This section provides overview, applications, and principles of metal film resistors. Also, please take a look at the list of 22 metal film resistor manufacturers and their company rankings.
Two types of fixed resistors are widely used in circuits: carbon resistors and metal film resistor. Carbon and metal film refer to the material of the resistive element.
Metal film resistor is similar in structure to carbon resistors and use a metal such as nickel-chromium for the resistive element. Compared to carbon resistors, metal film resistor can be made with higher resistance accuracy.
Metal film resistors are fixed resistors that use a metal film for the resistive element. They are characterized by low resistance tolerance, low temperature coefficient of resistance, and small change over time, making them highly accurate and stable resistors. They also have the advantage of low current noise.
Taking advantage of these characteristics, metal film resistors are mainly used in the field of industrial equipment such as communication and measuring equipment, as well as in circuits that handle minute signals such as computers and peripheral equipment and audio/visual equipment.
There are two types of metal film resistors: thick film type and thin film type. The thin-film type is a higher precision (±0.05%) version of the thick-film type. The thick-film type is made by heating and firing a metallic paste, while the thin-film type is coated by vapor-depositing a metal. While the temperature characteristic of general metals is positive, the temperature coefficient of Metal film resistors is reduced by changing the ratio of alloys. Therefore, the ratio determines whether the resistor will have a positive or negative characteristic.
Resistors are available in two types: those with resistance printed on them and those with color-coded resistor values. In the case of color code indication, the "upper two digits" or "upper three digits" of the resistance value are indicated in 10 colors, with black as 0 and gray as 9. By reading these colors, the resistance value of the resistive element can be determined. Similarly, multipliers, tolerances, temperature coefficients, etc. can also be determined by the color code system.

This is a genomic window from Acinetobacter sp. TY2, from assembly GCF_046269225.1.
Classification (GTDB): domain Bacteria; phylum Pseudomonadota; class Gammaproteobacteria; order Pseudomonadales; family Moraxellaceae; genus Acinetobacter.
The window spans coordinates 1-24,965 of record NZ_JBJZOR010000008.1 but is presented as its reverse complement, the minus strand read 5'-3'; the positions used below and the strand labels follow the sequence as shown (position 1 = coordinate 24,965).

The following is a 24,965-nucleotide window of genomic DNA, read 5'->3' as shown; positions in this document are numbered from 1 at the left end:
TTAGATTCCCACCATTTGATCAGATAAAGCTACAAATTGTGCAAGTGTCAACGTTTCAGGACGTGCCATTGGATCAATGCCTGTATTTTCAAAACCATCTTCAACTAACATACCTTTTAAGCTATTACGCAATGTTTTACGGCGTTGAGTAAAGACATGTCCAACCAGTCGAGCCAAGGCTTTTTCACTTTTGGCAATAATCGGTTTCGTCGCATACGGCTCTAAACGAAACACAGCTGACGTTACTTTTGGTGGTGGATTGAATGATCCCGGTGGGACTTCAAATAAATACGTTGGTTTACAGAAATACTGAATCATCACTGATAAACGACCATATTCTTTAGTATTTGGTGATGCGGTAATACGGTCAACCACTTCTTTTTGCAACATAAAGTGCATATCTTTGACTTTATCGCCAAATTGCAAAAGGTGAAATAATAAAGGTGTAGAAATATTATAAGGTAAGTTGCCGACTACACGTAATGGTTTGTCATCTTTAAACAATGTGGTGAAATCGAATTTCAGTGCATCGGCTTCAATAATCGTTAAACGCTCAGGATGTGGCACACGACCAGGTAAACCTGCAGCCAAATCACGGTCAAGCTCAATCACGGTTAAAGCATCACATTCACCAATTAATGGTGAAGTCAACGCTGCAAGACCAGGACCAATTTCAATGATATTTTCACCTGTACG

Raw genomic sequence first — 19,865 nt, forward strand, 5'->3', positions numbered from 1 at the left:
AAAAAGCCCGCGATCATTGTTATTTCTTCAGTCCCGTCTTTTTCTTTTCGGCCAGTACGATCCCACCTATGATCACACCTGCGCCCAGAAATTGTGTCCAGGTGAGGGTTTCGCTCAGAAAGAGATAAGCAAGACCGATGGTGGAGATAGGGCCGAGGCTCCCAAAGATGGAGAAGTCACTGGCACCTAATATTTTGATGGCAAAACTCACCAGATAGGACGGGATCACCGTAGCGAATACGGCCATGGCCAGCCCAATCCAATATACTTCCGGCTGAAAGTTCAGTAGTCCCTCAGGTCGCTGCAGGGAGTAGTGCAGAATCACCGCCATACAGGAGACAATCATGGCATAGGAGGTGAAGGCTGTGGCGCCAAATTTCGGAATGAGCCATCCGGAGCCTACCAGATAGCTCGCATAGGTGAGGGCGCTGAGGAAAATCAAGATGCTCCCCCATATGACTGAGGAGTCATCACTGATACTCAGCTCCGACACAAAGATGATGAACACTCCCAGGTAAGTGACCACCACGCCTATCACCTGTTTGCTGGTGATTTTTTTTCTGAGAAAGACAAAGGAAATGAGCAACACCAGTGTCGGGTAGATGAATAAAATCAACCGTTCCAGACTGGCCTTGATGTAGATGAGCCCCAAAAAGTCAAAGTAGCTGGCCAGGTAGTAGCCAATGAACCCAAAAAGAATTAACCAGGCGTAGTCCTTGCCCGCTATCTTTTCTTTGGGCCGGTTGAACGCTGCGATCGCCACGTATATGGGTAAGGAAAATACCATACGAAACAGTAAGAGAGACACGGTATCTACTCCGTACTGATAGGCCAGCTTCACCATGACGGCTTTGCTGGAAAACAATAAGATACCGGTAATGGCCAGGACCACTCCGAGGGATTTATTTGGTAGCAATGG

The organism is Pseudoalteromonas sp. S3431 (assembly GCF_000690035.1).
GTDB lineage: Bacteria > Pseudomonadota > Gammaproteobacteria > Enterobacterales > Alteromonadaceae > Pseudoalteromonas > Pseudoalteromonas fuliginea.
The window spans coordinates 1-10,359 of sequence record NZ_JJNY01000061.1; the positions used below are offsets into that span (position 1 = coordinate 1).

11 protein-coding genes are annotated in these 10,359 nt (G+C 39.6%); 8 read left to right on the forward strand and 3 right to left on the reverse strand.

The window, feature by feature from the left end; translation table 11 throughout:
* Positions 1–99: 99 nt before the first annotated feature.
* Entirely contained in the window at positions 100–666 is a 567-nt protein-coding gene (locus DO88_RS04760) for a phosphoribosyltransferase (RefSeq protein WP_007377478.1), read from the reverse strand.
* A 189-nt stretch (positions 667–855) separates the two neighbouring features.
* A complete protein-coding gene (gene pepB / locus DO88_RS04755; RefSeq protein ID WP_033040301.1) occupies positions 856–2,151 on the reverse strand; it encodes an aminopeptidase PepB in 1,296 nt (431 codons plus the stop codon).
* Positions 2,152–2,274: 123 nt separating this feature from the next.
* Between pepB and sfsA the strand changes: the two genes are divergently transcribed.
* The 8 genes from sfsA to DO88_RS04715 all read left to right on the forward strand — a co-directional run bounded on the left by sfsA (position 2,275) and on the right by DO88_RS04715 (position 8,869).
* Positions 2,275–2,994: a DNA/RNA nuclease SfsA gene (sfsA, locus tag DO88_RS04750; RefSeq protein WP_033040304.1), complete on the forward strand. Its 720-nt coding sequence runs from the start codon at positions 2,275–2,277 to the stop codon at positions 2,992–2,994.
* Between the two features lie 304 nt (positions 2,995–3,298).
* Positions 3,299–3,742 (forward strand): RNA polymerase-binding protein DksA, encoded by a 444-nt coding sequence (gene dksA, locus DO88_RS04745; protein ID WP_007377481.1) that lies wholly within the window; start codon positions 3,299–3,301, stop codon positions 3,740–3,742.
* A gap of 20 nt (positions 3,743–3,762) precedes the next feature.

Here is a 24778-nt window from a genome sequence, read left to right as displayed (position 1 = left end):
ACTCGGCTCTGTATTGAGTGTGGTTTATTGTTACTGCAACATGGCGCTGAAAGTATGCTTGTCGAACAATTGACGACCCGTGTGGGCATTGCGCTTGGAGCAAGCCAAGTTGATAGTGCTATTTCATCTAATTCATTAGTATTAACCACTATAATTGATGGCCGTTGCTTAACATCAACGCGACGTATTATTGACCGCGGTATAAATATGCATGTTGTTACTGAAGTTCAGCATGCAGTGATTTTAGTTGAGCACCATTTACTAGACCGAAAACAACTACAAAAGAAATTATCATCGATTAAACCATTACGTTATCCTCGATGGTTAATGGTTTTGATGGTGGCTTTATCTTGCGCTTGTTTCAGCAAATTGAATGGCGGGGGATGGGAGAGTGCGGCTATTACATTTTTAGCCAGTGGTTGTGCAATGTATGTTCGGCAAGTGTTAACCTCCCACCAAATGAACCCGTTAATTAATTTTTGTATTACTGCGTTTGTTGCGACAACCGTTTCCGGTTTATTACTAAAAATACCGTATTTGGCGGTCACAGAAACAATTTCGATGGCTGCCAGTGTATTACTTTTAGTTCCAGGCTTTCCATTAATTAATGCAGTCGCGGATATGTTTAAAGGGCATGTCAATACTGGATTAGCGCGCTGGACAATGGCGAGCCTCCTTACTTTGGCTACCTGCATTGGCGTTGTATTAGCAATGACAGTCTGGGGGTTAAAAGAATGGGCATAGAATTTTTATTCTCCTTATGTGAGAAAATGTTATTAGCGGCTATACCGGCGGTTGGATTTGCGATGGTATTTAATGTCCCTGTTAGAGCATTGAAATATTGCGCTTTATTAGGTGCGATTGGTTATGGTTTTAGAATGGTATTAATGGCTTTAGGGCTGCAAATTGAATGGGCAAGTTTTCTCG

Metal film resistors have many advantages over carbon resistors, but they are also more expensive. Therefore, the advantages of metal film resistors (thick film type in this case) over carbon resistors are introduced below.
Tolerance of resistance value is generally ±5% for carbon resistors, while metal film resistors can be selected with less error of ±2%, ±1%, and ±0.5%.
As for temperature counting of resistance value, carbon resistors show a negative temperature series number of -200 to -800ppm/℃, while metal film resistors show relatively small temperature variation, classified into ±200ppm/℃, ±100ppm/℃, and ±50ppm/℃, which can be selected from among them.
As shown in the circuit example, carbon resistors are used when not much resistance accuracy is required, such as current limiting resistors for light emitting devices, etc., bias resistors for amplifiers, and pull-up resistors found in digital circuit interfaces.
On the other hand, metal film resistors are used when accurate and stable resistance values are required, such as in DC amplification circuits where temperature drift is a problem, filter circuits where strict cutoff frequency is required, and amplifier circuits where amplification factor is strictly set.
Lead wire type or MELF type resistors indicate resistance value, error, and temperature coefficient by color code.
The numerical value indicated by the color code is specified in JIS C 5062.
The number of bands (color bands) on a resistor can be 3, 4, 5, or 6. 4-band (resistance and error are indicated by 4 bands) and 5-band (resistance and error are indicated by 5 bands) are commonly used.
The two or three lines from the left represent the resistance value, and the one line after that represents the multiplier.
Carbon resistors usually have a four-band display, with the second line from the left indicating the resistance (two significant digits) and the third line indicating the digit in the multiplier, and the fourth line indicating the error, which is generally gold (5%).
Metal film resistors, on the other hand, have three significant digits for high accuracy. Therefore, the third digit from the left is the resistance value, and the fourth digit is the multiplier. The fifth digit indicates the error, which can be green (0.5%), brown (1%), red (2%), etc.
In addition, the sixth line may indicate the temperature coefficient, but the color code may spread over the entire resistor, making it difficult to read.
Usually, bands indicating resistance and multiplier are grouped together and printed close to each other. Therefore, the space between the four bands on the left and the error band is somewhat wider than the space between the other bands, which can be used as a clue to read the resistance value.
In other cases, the error bands are wider than the other bands. Using this as a clue, the resistance value can be read by identifying the band that shows the error.
*Including some distributors, etc.
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